Most Americans have never heard of Salmon P. Chase. Of those who have, many know him for just one thing: he was an ambitious politician who wanted to be president. Those who have read journalist Doris Kearns Goodwin’s Team of Rivals (2005) have also been told that Chase was a thorn in the side of Abraham Lincoln. But for many, Chase is just a name—Chief Justice John Roberts once told me the only thing he knew about him was that during Chase’s tenure as Chief Justice (1864-73), Congress changed his title from “Chief Justice of the Supreme Court” to “Chief Justice of the United States.” Today, millions of people use a credit card issued by JPMorgan Chase, without realizing that the bank was posthumously named in honor of Salmon Chase, who had served as secretary of the Treasury.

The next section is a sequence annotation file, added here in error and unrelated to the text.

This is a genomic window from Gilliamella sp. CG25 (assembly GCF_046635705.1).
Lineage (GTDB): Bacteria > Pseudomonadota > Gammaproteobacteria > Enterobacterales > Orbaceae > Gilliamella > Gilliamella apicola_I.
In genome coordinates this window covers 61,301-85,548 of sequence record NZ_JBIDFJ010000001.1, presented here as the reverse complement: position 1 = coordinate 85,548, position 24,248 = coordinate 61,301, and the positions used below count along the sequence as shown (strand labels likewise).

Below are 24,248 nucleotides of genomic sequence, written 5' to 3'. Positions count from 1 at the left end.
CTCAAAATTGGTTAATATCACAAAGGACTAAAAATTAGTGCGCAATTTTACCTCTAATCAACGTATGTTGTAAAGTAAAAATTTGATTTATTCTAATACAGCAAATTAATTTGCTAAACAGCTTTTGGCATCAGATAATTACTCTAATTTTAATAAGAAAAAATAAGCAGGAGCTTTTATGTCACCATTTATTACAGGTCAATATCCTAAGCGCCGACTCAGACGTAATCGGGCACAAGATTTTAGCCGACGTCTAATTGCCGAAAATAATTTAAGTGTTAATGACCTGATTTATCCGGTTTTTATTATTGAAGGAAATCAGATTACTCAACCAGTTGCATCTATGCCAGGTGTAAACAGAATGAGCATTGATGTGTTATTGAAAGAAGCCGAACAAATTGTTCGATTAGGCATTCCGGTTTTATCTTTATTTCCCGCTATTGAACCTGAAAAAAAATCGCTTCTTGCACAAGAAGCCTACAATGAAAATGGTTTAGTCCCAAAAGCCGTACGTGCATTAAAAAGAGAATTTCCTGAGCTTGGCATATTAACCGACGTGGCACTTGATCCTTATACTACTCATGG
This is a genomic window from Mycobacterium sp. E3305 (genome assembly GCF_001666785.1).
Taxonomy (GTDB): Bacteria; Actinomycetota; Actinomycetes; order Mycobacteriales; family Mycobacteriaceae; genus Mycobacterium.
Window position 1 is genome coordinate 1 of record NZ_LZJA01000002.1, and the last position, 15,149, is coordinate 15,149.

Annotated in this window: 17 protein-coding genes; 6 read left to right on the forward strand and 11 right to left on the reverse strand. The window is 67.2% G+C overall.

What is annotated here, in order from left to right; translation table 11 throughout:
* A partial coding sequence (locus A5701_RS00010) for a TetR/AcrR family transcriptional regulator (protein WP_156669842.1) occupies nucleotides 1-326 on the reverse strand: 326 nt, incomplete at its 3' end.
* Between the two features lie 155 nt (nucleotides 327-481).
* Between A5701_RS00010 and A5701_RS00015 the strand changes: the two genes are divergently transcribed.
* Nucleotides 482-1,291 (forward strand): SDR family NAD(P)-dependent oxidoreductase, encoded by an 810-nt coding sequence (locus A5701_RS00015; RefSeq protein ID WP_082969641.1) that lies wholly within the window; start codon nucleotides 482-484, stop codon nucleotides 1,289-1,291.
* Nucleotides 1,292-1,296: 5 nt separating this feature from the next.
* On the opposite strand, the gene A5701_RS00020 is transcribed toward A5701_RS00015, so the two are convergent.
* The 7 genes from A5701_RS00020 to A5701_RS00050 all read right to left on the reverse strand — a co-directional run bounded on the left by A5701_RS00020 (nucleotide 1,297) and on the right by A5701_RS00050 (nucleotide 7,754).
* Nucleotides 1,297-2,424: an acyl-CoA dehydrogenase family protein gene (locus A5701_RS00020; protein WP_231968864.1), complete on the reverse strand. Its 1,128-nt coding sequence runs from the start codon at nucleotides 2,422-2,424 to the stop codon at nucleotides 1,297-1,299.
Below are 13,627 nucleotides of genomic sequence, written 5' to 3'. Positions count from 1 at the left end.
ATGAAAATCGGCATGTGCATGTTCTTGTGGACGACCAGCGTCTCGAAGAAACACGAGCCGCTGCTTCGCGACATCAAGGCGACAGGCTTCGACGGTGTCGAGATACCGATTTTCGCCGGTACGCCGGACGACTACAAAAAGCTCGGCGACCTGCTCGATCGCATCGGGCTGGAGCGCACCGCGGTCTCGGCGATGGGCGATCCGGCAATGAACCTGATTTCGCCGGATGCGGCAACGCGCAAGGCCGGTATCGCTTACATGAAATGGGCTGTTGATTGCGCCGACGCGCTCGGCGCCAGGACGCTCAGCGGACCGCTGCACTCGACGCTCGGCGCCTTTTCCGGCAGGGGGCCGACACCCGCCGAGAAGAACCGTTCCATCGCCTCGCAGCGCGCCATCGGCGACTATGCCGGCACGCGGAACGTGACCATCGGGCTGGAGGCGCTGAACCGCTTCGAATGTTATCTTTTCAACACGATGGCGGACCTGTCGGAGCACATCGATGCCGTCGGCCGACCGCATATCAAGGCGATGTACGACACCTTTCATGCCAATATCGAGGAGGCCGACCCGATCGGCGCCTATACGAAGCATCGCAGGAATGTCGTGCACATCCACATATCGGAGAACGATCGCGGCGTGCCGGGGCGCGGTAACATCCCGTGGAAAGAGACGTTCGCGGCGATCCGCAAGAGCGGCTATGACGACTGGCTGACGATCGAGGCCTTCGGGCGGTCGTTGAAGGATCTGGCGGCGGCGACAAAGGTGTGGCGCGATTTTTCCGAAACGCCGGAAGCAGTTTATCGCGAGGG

But Salmon Chase ought to be far better remembered: he was an American icon, statesman, and hero. His story is quite simply the story of slavery’s demise in America. Chase’s previous biographers failed to chronicle comprehensively his tireless efforts on behalf of the abolitionist cause. Now, at long last, Chase has the biography he deserves in Salmon P. Chase: Lincoln’s Vital Rival, by celebrated historian and legal scholar Walter Stahr, whose previous books include Stanton: Lincoln’s War Secretary (2017) and Seward: Lincoln’s Indispensable

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